Recent conflicts have led significant advancements in casualty care. Facilities serving combat wounded operate in challenging environments. Our purpose is to describe the multidisciplinary resuscitation algorithm utilized at a United Kingdom-led, Role 3 multinational treatment facility in Afghanistan focusing on injury severity and in-hospital mortality. Methods: Data were extracted from our prospectively collected trauma registry on military members wounded in action. Results: From November 1, 2009 to September 30, 2011, there were 3483 military trauma admissions. Common mechanisms of injury were improvised explosive devices (48%), followed by gunshot wounds (29%). Most patients (83.1%) had an Injury Severity Score (ISS) <15. For patients with complete ISS data, 8.4% had massive transfusion and 6.1% had an initial base deficit >5. Patients admitted with signs of life had a died of wounds rate of 1.8% with an average 1.2 day hospital stay. The mortality rate for patients undergoing massive transfusion was 4.8%, and for patients with a base deficit >5, mortality was 12.3%. Severely injured patients (ISS > 24) had a mortality rate of 16.5%. Conclusion: A systematic, multidisciplinary approach to trauma is associated with low in-hospital mortality. The outcomes in this study serve as a measure for future care in Role 3 facilities.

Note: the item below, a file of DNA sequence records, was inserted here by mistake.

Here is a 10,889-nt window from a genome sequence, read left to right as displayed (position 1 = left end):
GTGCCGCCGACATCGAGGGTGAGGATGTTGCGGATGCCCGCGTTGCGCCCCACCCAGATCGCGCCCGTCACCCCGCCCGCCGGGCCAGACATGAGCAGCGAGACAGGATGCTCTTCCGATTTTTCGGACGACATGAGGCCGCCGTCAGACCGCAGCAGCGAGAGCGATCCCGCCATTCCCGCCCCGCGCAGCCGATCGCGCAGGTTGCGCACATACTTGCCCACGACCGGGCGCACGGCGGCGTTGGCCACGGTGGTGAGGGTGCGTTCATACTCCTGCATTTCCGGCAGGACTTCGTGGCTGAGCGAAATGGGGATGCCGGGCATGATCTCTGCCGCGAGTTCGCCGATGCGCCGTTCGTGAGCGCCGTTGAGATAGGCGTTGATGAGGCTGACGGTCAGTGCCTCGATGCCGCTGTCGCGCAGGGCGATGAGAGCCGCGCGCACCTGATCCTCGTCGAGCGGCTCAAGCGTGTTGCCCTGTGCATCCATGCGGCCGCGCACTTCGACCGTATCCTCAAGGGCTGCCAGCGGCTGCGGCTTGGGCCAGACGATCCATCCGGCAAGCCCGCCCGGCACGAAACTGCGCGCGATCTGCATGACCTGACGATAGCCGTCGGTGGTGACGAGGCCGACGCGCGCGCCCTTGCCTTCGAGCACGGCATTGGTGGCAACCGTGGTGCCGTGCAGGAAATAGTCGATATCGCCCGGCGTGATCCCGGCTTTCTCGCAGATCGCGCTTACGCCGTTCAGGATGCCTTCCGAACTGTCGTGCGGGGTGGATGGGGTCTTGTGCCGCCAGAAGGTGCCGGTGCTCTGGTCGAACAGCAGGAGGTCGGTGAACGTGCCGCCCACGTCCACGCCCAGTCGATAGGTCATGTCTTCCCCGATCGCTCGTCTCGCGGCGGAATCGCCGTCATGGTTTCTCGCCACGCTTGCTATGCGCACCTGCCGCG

All Science Journal Classification (ASJC) codes
- Public Health, Environmental and Occupational Health